Sight, sound, touch, taste, scent
Sunday, 17 Aug 08 Sunny 29°C / 85°F
Thanks to verthandei for cluing me in that I can harvest basil seeds. I had cut back all the flowers on my basil; I went out today and salvaged about 6 flower stalks and got these seeds. I’ll be gentler with the stalks from now on, and hopefully be able to propagate these indoors this winter, which I’ve never done.
I did a lot of aromatics today, not just the basil, but also some mint and lavender (for a mint-lavender lemon syrup), and marigold (more seeds). While I harvested the basil seeds I was drinking coffee, and every time my hand on the mug came up to my face, I got a strong scent of the basil with the coffee. Wonderful. I didn’t wash my hands for hours, because it was so magical having that smell follow me around. Boiling the mint and lavender filled the house with a sweet fresh odor; can’t wait for it to cool down so I can try the syrup.
Marigolds are one of those stealth aromatics— you always forget that marigold is an herb, and that it has a wonderful smell. I want to say strong smell, but that’s misleading. What I mean is that the smell makes you think “strength.”
I love to walk past the fennel at this time of year as well. If you brush against it the whole yard gets a whisper of the anise scent. Sage will do this too. I’ve always thought it would be nice to do an herb-walk. A slightly-too-narrow path lined with aromatics so that you have to brush them on your way past.
A garden is sensory. You can experience it in so many ways. There’s sight of course— what most people think of when they see a garden— it looks nice. And taste— you can grow the things you eat. This is where gardeners start, I think, with a desire for beauty and food. But gardens also have sound. Buzzing insects, and singing birds. Rustling of small animals in the brush, maybe running water. Gardeners know about touch. The fuzz of a lambs ear, or the prick of a rose. A crisp forsythia leaf, the hard shell of a nut, the heavy sun on the back of your neck and of course the wonderful feel of the soil around your hands.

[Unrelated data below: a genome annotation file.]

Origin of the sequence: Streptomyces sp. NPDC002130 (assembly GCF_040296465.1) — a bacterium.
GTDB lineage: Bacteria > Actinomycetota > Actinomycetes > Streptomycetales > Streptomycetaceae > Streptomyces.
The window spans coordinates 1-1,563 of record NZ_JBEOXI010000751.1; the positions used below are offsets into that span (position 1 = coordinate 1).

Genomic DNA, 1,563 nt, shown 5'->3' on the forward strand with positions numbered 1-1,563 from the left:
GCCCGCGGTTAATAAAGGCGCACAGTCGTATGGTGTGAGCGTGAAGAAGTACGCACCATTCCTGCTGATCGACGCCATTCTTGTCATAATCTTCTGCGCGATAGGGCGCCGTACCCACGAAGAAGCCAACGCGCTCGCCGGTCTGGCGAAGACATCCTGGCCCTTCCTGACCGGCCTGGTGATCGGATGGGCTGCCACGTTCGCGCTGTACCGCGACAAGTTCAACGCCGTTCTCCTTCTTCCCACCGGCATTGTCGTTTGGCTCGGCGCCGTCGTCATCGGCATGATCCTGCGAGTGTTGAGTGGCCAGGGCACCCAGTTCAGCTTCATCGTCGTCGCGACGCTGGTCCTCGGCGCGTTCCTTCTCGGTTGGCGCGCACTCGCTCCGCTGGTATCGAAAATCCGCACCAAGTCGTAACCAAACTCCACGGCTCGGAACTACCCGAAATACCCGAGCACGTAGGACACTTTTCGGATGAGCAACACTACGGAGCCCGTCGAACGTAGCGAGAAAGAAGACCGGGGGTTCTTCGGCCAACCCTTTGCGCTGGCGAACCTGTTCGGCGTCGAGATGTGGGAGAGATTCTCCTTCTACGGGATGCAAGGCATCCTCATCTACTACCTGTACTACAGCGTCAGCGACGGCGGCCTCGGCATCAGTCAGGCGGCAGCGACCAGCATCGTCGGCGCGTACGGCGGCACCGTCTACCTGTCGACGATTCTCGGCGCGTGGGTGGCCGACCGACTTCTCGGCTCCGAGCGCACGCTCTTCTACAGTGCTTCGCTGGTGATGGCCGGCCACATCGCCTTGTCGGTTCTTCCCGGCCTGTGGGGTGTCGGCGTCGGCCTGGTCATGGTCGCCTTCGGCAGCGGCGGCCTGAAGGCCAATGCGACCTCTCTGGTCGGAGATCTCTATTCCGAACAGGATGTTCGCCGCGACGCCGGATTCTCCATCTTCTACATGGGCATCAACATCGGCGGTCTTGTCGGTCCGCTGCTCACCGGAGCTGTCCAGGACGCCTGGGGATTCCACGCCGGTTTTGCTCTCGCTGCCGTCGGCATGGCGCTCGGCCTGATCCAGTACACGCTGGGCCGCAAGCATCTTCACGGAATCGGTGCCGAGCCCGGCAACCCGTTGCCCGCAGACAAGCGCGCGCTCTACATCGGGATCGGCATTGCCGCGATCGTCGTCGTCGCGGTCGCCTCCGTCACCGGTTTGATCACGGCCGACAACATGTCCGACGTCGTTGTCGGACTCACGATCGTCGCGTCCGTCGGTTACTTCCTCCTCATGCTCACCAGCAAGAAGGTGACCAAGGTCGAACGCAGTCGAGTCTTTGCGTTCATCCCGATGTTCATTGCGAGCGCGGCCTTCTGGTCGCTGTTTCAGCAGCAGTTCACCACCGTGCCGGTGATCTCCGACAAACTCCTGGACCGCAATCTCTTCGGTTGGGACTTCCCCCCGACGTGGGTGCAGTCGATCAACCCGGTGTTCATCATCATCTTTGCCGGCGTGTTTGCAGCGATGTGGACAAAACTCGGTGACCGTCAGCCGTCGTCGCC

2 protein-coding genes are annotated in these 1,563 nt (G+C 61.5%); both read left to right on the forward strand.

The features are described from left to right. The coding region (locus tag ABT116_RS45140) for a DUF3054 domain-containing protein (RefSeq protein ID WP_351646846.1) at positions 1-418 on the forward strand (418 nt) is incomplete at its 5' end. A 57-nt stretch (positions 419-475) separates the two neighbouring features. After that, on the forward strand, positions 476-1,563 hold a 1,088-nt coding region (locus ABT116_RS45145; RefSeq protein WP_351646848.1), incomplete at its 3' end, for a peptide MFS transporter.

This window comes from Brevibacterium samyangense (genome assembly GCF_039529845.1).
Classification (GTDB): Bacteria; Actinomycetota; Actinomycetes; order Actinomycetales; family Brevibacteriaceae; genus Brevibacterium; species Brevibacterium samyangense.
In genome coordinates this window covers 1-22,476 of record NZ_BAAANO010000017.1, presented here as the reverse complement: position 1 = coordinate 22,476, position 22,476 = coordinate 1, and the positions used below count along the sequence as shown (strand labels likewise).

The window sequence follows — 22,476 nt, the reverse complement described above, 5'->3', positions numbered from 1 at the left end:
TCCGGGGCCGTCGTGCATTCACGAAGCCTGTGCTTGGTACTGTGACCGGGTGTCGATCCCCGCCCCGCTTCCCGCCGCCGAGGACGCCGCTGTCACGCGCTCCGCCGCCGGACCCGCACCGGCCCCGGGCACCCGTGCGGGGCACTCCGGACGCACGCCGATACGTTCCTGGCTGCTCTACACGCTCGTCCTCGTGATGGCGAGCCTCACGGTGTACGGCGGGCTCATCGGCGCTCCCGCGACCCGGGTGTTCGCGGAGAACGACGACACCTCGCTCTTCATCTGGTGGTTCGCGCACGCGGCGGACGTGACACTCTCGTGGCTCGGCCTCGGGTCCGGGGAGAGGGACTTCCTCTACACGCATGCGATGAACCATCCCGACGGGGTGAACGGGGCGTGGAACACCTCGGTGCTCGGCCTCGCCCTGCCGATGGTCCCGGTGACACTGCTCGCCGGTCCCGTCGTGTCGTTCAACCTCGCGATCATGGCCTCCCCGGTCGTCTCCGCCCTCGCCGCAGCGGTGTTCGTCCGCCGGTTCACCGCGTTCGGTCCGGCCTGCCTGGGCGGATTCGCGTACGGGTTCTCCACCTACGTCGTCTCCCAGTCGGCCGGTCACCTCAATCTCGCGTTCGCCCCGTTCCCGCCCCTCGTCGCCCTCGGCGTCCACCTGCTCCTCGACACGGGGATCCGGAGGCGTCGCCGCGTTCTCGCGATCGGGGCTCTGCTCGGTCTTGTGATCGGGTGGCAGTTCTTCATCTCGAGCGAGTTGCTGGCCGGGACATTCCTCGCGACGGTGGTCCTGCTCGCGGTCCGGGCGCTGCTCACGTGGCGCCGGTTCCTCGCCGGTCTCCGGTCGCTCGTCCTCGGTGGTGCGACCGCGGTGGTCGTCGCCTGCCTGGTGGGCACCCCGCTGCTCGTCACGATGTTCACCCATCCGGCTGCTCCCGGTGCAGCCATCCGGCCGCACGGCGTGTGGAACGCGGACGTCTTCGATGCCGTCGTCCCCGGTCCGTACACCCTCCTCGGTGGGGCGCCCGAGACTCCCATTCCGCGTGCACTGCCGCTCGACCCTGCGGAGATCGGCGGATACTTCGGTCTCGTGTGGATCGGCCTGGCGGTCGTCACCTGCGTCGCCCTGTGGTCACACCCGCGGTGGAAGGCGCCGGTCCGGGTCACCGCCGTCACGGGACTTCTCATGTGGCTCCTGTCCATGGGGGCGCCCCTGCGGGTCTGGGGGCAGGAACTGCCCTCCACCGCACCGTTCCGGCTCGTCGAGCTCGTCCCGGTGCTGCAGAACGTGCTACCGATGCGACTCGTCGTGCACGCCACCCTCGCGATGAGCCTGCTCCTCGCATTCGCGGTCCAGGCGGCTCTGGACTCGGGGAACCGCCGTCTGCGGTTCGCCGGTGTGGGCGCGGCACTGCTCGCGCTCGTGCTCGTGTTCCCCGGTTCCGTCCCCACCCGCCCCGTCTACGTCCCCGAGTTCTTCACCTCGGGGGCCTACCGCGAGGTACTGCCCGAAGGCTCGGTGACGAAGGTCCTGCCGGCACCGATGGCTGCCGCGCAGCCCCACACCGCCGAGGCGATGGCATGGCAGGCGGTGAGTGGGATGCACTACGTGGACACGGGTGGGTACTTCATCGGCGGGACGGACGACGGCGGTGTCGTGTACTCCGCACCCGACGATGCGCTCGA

Scent is subtlest sensory benefit of a garden. It’s why I feel you can’t really plant too many herbs, and why I never feel bad about not harvesting all of them. Because the dried and dead plants will retain their scent right into the winter. You can brush your hand over dead thyme in the middle of January and get a rush of midsummer hitting your nose.
Pictures of some of my aromatics—if only you could smell them, too!: basil seeds, wild onions, russian sage, wormwood, fennel
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